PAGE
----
I make $66,000 per year and I can afford an electric vehicle — because they’re affordable!

My 2020 Chevy Bolt charging at a DCFC station in Green River, Utah during a 2,400-mile round trip road trip between Littleton, Colo. and Goleta California in Summer of 2021. [Photo by Christof Demont-Heinrich]
editor's blog logoAfter 13 years of advocating for electric vehicles and eight years of driving one, I am still fighting the same battles on misinformation about EVs: One of the biggest myths about EVs is that they are “too expensive.”

This myth is perpetrated all over the place, including in this “winner” of a recently published non-story by Bloomberg News reporter David Welch, “Electric vehicles out of reach for most Americans.”

No, not true. Mr. Welch — with whom I got into it on Twitter and eventually ended up blocking because he decided it was okay to attack me personally — basically takes the average price calculated across all EVs, which includes fairly high-priced Teslas such as the Model S and X and higher-end Model Ys and 3s, among others, and claims that, based on this average, which he says = a monthly average car payment of $691, EVs are essentially “out of reach” for most Americans.

Not true!

A whole lot of EV owners are paying a lot less than $691 per month, including me, and I am hardly an exception!

I pay $289/month with zero down and I get 12,000 miles per year in my 2020 Chevy Bolt. That is, in fact, a fairly average EV lease for an EV like a Bolt, a Nissan LEAF, a Hyundai Kona, or a Kia EV6. Many people, especially those in California — have gotten much better deals in the past than what I have here in Colorado on Bolt leases.

(Yes, I did divide a $2,000 Colorado State EV Tax Credit across 39 months and subtract that figure of $51 per month from each monthly payment to get to my figure of $289/month; this is 100% legitimate, because in Colorado EV drivers do get paid out by the state for that money.)

A Chevy Bolt parked in Estes Park, Colo. [Photo by Christof Demont-Heinrich]
You see, Mr. Welch, completely ignores EV leasing, which is incredibly affordable and typically considerably more affordable than buying a new EV outright — not to mention, given the way EVs have added range over the years, probably a smarter move than buying an EV. Mr. Welch ignores EV leasing entirely despite the fact that up to 80% of EV drivers in the United States lease.

Let’s compare my $289/month payment for my 2020 Bolt to the average monthly new car payment in the United States right now: According to Edmunds.Com, the average payment for a new car in the United States is $636 (notice that Mr. Welch does NOT include this figure in his story about EVs allegedly being beyond the means of most Americans, though it is rather close to his figure of $691 for EVs).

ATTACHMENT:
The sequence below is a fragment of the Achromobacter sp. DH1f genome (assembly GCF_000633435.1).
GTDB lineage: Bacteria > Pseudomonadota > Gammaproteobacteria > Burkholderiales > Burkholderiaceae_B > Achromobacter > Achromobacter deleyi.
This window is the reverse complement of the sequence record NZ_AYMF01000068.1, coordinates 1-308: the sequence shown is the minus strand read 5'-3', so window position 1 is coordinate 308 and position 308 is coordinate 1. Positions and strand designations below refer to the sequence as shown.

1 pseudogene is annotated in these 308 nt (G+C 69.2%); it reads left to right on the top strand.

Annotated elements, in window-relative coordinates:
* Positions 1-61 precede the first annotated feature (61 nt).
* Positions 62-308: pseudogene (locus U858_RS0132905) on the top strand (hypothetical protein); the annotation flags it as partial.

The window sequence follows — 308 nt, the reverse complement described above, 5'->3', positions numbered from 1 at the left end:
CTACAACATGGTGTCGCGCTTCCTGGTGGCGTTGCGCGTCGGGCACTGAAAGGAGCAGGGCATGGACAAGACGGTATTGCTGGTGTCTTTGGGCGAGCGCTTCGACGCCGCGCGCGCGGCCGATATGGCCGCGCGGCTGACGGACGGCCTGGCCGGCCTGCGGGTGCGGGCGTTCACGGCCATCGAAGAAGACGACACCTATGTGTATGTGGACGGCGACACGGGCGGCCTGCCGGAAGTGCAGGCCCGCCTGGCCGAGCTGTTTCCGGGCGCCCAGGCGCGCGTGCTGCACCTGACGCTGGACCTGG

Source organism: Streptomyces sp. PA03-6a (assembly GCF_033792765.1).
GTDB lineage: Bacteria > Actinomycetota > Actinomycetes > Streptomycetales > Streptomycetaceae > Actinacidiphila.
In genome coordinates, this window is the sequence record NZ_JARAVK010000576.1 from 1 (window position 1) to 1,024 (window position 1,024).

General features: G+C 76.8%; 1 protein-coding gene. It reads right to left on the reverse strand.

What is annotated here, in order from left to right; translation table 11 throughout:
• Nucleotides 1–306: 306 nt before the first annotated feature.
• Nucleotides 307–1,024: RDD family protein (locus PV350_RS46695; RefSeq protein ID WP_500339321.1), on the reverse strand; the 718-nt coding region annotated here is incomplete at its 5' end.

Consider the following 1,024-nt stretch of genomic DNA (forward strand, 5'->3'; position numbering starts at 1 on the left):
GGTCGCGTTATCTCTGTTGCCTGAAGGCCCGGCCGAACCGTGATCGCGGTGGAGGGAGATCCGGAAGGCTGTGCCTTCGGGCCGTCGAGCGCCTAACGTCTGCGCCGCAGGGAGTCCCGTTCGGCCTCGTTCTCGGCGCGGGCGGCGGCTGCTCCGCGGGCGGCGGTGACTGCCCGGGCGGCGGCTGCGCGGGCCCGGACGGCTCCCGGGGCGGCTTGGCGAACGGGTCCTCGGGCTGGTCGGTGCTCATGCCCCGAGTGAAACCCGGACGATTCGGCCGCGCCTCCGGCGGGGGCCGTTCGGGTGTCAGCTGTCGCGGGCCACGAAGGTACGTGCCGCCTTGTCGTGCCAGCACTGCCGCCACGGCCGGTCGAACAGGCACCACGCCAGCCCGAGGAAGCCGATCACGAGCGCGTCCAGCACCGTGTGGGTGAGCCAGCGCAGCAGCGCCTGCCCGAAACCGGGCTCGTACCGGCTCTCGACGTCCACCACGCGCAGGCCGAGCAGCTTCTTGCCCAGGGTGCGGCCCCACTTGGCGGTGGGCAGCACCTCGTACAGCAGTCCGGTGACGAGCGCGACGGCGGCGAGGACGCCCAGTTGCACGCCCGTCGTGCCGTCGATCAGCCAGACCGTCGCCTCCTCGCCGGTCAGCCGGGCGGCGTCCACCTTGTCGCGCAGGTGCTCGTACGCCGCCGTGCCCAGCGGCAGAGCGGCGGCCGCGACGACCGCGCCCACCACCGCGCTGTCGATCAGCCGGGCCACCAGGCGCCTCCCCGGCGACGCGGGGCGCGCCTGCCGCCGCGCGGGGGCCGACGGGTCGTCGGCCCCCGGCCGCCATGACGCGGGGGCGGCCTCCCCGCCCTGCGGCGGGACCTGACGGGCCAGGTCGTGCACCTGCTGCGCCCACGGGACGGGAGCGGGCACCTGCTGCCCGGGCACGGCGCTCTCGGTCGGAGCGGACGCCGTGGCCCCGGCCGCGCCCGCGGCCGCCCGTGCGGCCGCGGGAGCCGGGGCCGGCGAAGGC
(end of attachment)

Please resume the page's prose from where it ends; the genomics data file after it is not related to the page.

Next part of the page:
Hmm…..I am paying about $350 LESS per month to lease my “unaffordable” 2020 Chevy Bolt than that figure of $636/month.

Let’s now compare my “unaffordable” monthly lease payment of $289/month for my 2020 Chevy Bolt to the average monthly payment for a used car in the United States: According to TheDrive.Com, the average used car monthly payment in the United States is now $520/month, or about $230 MORE per month than I am paying for my “unaffordable” 2020 electric vehicle.

Hmm….what exactly does Mr. Welch — and the countless other people who, across the years, have uncritically regurgitated the false claim that EVs are “unaffordable” — mean by (un)affordable?

The 2014 Nissan LEAF (black) that I leased for $289/month for three years, parked next to the 2017 Chevy Bolt that I leased for the same amount for three years. [Photo by Christof Demont-Heinrich]
Last time I checked, $636 and $520 per month are a lot more than $289 per month.

And, of course, I pay much less to fuel my Chevy Bolt. It costs me just $300 per year to fuel it for 12,000 miles. That’s $1,620 less per year to fuel than it costs to fuel a gas car that gets 25 miles per gallon calculating this with a $4/gallon average price of gas.

So, are EVs “unaffordable” and “out of the reach of most Americans”?

No, not at all, though EV cost myth perpetrators will continue to try and have us believe they are.

The truth is that countless EVs are eminently affordable — even for someone like me trying to live on a sadly paltry $66,000/year journalism professor’s salary. In fact, many EVs — not all — are a lot more affordable than many gasoline cars, which also vary hugely in price, by the way. And, EVs are cheaper to fuel and maintain, plus a s—load better for our lungs, our health, the environment — and future of all living beings on planet earth.